Welcome to Part 4 of the AQS & AccuQuilt-Along Series, where we're making the GO! Stars in the Crown Throw Quilt. This is the first of five fun quilt-along series events we’ll be co-hosting in 2023. If you’re just joining us, no worries! Feel free to go back to the introduction blog post on February 1 to get started. You can also watch our past livestream shows making this project on our website, Facebook page and YouTube channel. Here’s last week’s show:
I can’t believe that this week, we’re finishing off our tops with borders and talking about quilting and binding. It’s been great seeing everyone’s creations along the way on the AQS Quilting Project Parade Facebook Group as well. If you haven’t joined that group yet, be sure you do.
Last week, we finished putting the center of the top together and really saw our quilts start coming to life! You’ll want to be sure and give this center a good press before adding your borders.
Now, let’s cut those border strips! I’m using my GO! Mix & Match 8” Block, which will be the same size as the rotary cutting directions for this project. If you’re using a different size GO! Qube, be sure to refer to your pattern for the size of your borders and cutting directions, but now’s a fun time to personalize your quilt a little, too.
We’ve seen wonderful pictures posted on social media of all your projects, and seeing all the personal touches being added, like wider borders, double borders and more. Don’t hesitate to change things up and make your own creative choices here, but I’m going to be following the pattern here.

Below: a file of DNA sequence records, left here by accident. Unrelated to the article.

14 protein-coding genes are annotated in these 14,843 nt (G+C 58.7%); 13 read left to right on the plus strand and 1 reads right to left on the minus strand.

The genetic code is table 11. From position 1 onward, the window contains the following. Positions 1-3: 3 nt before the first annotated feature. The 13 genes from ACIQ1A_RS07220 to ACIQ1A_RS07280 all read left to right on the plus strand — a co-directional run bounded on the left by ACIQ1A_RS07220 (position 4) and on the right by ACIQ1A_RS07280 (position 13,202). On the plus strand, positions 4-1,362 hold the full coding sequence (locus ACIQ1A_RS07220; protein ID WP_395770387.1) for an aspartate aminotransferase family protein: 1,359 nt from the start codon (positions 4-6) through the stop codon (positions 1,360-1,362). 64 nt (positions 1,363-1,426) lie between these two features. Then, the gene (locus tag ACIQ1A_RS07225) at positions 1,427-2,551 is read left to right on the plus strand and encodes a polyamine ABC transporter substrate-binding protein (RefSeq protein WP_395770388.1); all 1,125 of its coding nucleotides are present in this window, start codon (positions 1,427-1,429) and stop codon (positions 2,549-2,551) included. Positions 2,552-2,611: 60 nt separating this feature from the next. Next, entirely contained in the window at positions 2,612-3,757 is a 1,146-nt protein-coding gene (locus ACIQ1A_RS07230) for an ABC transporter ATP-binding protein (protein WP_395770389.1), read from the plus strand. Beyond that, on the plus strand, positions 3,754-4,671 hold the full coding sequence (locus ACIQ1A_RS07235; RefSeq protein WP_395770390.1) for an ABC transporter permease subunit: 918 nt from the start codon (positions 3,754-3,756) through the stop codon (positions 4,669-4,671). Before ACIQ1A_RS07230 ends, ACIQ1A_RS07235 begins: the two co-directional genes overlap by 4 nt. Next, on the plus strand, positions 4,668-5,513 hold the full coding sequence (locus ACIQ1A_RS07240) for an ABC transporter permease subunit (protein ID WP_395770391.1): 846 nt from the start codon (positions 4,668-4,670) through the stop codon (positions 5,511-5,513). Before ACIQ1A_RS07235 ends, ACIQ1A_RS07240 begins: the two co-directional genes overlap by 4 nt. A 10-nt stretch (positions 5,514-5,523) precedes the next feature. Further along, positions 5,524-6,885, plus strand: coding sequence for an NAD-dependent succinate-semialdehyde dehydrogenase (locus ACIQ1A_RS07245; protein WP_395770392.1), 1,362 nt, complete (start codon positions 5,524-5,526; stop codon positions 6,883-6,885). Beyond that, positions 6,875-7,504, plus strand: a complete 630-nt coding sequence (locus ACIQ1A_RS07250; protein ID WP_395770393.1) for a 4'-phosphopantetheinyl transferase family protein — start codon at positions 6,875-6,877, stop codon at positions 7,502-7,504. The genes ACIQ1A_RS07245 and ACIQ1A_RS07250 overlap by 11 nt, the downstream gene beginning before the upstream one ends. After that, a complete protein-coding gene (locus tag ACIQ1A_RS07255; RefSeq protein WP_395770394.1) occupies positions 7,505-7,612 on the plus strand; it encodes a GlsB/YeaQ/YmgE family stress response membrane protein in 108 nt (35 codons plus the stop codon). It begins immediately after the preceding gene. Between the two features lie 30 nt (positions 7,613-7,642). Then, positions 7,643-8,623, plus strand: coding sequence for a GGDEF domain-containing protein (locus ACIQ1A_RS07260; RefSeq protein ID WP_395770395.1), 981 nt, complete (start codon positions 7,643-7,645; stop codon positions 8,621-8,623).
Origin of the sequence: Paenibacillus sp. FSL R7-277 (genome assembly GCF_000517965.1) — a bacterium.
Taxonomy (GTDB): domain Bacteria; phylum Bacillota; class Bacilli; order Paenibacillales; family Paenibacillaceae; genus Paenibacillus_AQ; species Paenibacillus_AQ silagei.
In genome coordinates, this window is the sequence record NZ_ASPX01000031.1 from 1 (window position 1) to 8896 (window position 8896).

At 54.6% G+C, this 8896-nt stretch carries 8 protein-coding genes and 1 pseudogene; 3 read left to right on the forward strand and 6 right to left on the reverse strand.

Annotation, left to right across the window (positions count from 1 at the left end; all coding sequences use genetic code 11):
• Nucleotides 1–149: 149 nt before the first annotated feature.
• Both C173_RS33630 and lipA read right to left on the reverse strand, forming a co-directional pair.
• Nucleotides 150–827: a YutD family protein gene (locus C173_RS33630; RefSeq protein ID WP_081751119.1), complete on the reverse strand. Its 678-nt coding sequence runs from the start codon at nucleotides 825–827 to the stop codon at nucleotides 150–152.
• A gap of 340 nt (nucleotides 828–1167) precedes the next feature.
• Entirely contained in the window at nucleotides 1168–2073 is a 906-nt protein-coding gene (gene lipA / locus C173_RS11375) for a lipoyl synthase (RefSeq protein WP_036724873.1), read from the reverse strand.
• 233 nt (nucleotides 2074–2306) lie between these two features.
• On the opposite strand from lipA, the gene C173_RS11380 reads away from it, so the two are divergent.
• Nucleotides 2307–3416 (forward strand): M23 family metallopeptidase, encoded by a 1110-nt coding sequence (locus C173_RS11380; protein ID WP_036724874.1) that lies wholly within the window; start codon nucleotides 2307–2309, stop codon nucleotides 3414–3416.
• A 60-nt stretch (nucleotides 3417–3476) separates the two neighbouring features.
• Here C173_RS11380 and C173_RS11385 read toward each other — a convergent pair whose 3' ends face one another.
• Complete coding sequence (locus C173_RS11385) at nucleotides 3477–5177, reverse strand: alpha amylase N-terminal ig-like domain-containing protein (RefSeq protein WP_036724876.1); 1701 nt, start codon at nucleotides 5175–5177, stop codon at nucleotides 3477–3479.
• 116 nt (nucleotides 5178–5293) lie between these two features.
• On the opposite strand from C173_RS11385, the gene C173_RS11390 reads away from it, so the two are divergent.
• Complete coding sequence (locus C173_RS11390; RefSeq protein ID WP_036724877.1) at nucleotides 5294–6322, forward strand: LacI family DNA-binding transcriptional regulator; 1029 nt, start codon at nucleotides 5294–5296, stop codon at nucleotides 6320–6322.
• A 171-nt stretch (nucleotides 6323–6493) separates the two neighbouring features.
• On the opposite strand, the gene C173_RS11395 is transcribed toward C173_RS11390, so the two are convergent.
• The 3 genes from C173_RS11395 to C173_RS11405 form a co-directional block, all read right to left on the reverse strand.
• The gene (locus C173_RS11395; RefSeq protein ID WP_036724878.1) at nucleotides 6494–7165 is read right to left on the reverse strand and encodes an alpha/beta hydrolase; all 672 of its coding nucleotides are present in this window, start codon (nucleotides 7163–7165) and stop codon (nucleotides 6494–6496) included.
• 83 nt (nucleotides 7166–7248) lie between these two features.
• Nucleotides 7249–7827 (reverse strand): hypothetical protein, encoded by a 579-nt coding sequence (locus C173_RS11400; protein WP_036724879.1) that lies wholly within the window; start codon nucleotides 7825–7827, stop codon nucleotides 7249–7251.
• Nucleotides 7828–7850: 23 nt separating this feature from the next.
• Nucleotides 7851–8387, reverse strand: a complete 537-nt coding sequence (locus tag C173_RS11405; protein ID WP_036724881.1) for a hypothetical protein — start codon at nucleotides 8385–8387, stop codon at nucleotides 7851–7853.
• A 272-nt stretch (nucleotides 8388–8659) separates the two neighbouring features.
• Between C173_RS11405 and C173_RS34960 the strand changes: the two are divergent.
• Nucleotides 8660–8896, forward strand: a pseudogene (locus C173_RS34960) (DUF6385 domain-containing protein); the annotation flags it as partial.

My pattern calls for cutting 2 1/2” strips for the border - four of them - and as we know, there’s a die for that! I’ll be using my GO! Strip Cutter-2 1/2” (2” Finished) 3 Strips Die for this step. The die cuts three strips across, so I’m going to cut an 11” x Width of Fabric (WOF) strip, and cut off the selvedge edges.
Now, I can lay my fabric across the three strips on the die, and fanfold back over the first strip. This will give you all four strips in one pass through the cutter.
If you have a GO! Me Fabric Cutter, you can still die cut your strips with the GO! Strip Cutter-2 1/2” (2” Finished) Die that cuts two strips across instead of three, meaning it’s a 6” x 24” die.
While the pattern and rotary directions include the length of each border strip, you’ll want to be sure and measure both the length and width of your project before you cut your WOF strips down. In fact, I suggest that you measure the length of the quilt on each end and the middle to be sure that your project is “square.”
Once the side borders are on, press the seams towards the border, and then measure the width. This way, you can rest assured you’ll have perfect borders! Press those seams and do a happy dance because your top is complete!
There are so many options when it comes to quilting, but before you even get there, you’ll need batting and backing. Here, you’ll find so many options to consider that you may again find yourself frozen with decisions to make, but don’t worry!